Allred Family Organization 
Identify and Unite the Allred Family Through 
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Newsletter #110

Summer 2017

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Research Report
on
The "Originals"
John, Thomas, Solomon and William

By: Linda Allred Cooper
September 1, 2000
revised December 18, 2011

In the early 1740ís, the English colony known as North Carolina was pristine wilderness, inhabited by Indians and wild life. North Carolinaís few thousand "white" settlers lived in the coastal region. To attract more white settlers and to populate the central section of North Carolina, in 1746, the English Crown began offering free land grants to any settlers who agreed to pay the annual property tax. At least six men, John, Thomas, and older Solomon and younger Solomon, an older William and younger William Allred took advantage of this offer and moved to North Carolina. The land they settled on is located in todayís Randolph County, North Carolina.

Circumstantial evidence shows these men were living in North Carolina by the mid 1740ís. The first documented evidence of these these men living in North Carolina is the land grant Solomon received dated March 10, 1752. This land grant, recorded in Anson County (sometimes called Bladen County) states Solomon received land located on the mouth of Sandy Creek, including his improvements. Improvements could mean buildings, a house, and/or cleared land, so Solomon had to be living on this land prior to 1752 in order to have made these "improvements". Solomonís name was spelled "Aldricks" in this land grant, a clerical error. By following the land transactions from 1752 to 1778 when Solomon sold the last of his land in Orange County, we can prove that Solomon Aldricks and Solomon Allred were the same person.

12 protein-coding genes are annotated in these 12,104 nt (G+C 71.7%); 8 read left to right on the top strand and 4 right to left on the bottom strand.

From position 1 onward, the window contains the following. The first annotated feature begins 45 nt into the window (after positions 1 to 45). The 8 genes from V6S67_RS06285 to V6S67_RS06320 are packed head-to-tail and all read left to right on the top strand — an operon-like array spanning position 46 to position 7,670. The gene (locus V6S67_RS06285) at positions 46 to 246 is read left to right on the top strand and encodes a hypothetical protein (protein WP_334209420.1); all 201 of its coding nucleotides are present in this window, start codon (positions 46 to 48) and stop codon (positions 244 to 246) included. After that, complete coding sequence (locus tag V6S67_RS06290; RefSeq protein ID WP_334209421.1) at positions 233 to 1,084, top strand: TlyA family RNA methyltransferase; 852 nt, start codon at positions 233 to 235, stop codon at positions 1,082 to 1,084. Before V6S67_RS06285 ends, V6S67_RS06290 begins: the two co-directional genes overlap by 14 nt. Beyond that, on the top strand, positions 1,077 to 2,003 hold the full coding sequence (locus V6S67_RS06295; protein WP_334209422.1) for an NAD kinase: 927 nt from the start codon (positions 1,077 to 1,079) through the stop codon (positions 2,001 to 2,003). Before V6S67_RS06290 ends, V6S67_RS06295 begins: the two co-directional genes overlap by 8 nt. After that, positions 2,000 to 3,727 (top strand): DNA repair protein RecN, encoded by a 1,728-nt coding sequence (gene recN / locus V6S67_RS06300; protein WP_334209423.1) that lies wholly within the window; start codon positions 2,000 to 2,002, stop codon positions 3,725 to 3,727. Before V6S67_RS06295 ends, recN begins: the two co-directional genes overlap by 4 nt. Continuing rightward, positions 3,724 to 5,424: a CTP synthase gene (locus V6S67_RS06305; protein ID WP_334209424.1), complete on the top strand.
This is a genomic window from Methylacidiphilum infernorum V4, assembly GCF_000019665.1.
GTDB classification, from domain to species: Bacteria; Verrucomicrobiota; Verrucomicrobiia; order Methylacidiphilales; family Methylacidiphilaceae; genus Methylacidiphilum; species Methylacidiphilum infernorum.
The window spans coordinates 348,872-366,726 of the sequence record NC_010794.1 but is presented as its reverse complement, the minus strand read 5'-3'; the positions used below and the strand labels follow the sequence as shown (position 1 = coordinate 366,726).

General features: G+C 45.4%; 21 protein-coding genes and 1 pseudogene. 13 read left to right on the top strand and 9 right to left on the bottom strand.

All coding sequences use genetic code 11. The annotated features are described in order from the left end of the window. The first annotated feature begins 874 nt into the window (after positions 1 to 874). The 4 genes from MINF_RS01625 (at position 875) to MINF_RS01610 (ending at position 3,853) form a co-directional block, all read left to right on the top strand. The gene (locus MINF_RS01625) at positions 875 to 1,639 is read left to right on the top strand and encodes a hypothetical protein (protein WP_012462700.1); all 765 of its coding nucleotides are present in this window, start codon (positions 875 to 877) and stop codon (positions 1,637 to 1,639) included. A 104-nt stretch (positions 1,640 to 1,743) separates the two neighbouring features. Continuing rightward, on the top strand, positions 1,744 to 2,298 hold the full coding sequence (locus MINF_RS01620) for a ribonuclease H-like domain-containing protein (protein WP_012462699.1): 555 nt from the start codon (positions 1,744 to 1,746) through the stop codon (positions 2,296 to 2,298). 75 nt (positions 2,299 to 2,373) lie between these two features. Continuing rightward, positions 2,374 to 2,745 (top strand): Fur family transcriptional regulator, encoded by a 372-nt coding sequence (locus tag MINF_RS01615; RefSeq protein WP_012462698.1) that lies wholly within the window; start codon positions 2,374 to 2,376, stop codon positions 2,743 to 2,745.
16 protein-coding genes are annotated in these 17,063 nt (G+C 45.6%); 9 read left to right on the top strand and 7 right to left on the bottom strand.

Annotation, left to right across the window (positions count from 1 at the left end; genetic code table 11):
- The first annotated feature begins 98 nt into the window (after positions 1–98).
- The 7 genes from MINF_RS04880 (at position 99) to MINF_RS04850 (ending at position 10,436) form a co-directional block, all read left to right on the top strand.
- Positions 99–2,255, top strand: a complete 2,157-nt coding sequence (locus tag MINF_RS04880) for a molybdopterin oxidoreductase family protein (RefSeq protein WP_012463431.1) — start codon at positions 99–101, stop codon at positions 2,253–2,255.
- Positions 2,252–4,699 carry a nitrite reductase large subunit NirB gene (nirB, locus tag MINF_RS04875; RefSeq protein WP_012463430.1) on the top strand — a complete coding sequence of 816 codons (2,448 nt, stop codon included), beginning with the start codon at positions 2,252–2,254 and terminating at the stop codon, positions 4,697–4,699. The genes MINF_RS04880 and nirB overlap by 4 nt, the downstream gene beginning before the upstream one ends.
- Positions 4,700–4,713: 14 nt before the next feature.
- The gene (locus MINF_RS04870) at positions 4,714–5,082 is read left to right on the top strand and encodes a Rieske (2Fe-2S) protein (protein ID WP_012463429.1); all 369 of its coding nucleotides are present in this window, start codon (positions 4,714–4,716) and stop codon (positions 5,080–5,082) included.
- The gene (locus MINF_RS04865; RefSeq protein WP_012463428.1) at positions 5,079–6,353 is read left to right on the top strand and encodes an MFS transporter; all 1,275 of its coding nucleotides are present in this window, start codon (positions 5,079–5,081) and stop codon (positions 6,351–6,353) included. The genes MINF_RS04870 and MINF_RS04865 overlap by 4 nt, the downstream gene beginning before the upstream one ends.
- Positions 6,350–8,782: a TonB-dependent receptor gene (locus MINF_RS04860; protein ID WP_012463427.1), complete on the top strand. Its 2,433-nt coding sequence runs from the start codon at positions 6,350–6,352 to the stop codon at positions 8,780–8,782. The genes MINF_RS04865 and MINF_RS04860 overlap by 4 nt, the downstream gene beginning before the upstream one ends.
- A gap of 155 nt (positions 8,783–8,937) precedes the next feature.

I want to take a moment to explain the formation of todayís Randolph County. As you noticed in the above paragraph, Solomonís first land grant was recorded in Anson (sometimes called Bladen) County, but he sold his land in old Orange County and you thought he lived in Randolph County. Confusing, right? Counties were being formed and county lines changed rapidly in the 1700ís. To the inexperienced researcher, the Allred family appears to have moved around quite a bit when they each actually found just one piece of land they liked and lived on throughout this time period. Bladen County was formed in 1734 and covered most of central North Carolina. As more and more people moved into the existing counties and local governments became over-whelmed with work, new counties were formed. Anson County was created from Bladen County in 1750. Orange County was created from Bladen, Johnson and Granville Counties in 1752. Rowan County was created from Anson County in 1753. Guilford County was created from Rowan and Orange Counties in 1770. Randolph County was created from Guilford County in 1779. To find all of the available land records on the Allred family in the mid 1700ís, you have to look at all of these counties even though the Allred men never moved and remained on the same pieces of land throughout this time period. (The information on county formations is taken from the "Handy Book For Genealogists (USA)" posted on the Randolph County page of usgenweb.com and on file in the NC State Archives in Raleigh, NC.)

John Allred received his first documented land grant March 15, 1755 which reads: "640 acres on the east side of Deep River on the mouth of Pleasant Run of Sandy Run; includes his and Thomas Alldridís improvements". Note Johnís last name was spelled "Allrid" and Thomasís last name was spelled "Alldrid". By following the land transactions from 1755 to 1792, we have proven that John and Thomasí last names were actually "Allred". Again, the spelling of the names was most likely a clerical error. Illiteracy was very common in the 1700ís and most "literate" people spelled names according to how they sounded . Thus, when an illiterate man filed a court document such as a land record, he gave his name to the clerk who spelled it the best way he/she could since the illiterate man wouldnít know how to spell it. This is one explanation for the mis-spelling of the Allred name that we confront as we research the family.